'On the Psychology of Military Incompetence'
A Sandhurst Guide, Pilot version, Easter 2012
Norman Dixon's book looks at incompetence in military leaders throughout history and considers whether, rather than being random occurrences, they are, in fact, a result of the military system. In particular he considers whether people with certain psychological characteristics are drawn to a military career, and whether the military insulates and exacerbates these characteristics in them.
Some might feel that Dixon's study has little relevance to the British military of today, with much of his evidence drawn from the characters and experience of the late-Victorian and Edwardian army. He bases many of his hypotheses on the mostly public school background of military offi cers, theories that perhaps require revision in an age when the demographic of offi cer candidates is considerably broader. Modern military readers might also struggle to relate to Dixon's fascination with the issue of toilet-training and its infl uence on character, as well as his perception of military men inevitably being the progeny of distant, disciplinarian parents and affection-starved childhoods.
If one persists, there is much in Dixon's book that remains applicable to the British military today. Most military readers are likely to fi nd something of themselves in his examples. His assertion that the institutional culture of the military breeds an intellectual conservatism, resulting in dangerous 'group-think', should serve as a warning to all military leaders. He also cautions against military leaders becoming so invested in their own plan that their mind fi lters information, accepting that which reinforces their perception of a situation, but discarding that which doesn't. Dixon draws attention to the military need for order and discipline, suggesting that this conditions military minds to comfortable certainties, despite disorder and uncertainty being the prevailing characteristics of the battlefi eld. He also argues that most military failures result not from being too bold, but from not being bold enough, and that the higher a military leader rises in rank the more they are motivated by fear of failure, rather than hope of success, resulting in a reduced willingness to take risks.
Dixon's book is also very useful in helping to understand how the culture, values, and ethos of British military leadership have emerged from a largely amateur tradition. He divides leaders into two broad types, task-specialists, concerned principally with output, and social specialists concerned principally with the maintenance of harmony and cohesion in a group. Dixon considers the phenomenon of how some of Britain's most incompetent military leaders were still loved by their men, despite leading them to slaughter. He concludes that, although poor task specialists, they were excellent social specialists, with reputations, often made as junior leaders, for being brave and caring. Principally, their incompetence resulted from being promoted beyond their capability.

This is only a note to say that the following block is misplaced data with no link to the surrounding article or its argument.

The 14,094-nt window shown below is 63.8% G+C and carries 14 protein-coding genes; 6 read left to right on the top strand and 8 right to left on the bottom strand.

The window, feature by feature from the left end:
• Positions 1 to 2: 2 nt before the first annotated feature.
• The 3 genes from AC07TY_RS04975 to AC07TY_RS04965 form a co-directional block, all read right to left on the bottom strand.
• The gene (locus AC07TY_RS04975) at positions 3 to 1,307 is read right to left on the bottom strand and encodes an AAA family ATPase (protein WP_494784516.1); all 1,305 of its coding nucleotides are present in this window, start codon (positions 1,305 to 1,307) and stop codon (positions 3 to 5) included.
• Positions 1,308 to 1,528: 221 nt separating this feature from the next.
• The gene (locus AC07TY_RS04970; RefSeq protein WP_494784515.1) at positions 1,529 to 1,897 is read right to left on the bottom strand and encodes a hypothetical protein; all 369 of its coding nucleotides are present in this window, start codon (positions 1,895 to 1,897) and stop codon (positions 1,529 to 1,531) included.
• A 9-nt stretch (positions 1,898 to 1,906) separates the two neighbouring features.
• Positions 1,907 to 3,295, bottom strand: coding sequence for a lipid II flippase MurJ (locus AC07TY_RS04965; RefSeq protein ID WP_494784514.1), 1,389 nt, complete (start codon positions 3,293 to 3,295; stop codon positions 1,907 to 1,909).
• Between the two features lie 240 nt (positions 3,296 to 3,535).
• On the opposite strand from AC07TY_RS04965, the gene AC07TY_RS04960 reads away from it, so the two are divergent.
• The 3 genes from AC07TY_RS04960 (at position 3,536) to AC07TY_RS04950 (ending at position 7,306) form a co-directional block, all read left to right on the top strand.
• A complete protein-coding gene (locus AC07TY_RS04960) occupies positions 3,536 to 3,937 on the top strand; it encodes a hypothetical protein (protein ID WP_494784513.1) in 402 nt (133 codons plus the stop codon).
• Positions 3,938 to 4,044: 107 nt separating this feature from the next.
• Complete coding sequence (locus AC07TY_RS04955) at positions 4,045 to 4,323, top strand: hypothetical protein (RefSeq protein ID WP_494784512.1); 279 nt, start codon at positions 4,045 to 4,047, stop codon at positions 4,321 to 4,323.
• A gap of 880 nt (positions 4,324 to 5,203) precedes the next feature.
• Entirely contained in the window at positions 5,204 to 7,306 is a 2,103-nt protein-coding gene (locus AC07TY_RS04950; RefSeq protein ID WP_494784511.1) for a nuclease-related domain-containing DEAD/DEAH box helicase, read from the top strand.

Obviously, the ideal military leader is both a task and social specialist, and reading Dixon's book, the reader will no doubt see how much more output-related modern military leadership has become. Never-the-less the book challenges the reader to look at some of the cultural attitudes that do persist in our military today and ask if they are still relevant. Is it still important that our leaders are gentlemen, or have a 'sense of otherness'? Given the much improved educational standard of our soldiers, can we still assume that the leader is more knowledgeable than those he leads, and if not should this result in a less autocratic, and more cooperative style of leadership?
This is a challenging and informative book that should be read with an open mind. It highlights some uncomfortable truths about the military psychology and the dangers inherent in the military culture for decision-making and leadership, and provides useful warnings to be heeded from its negative historical examples.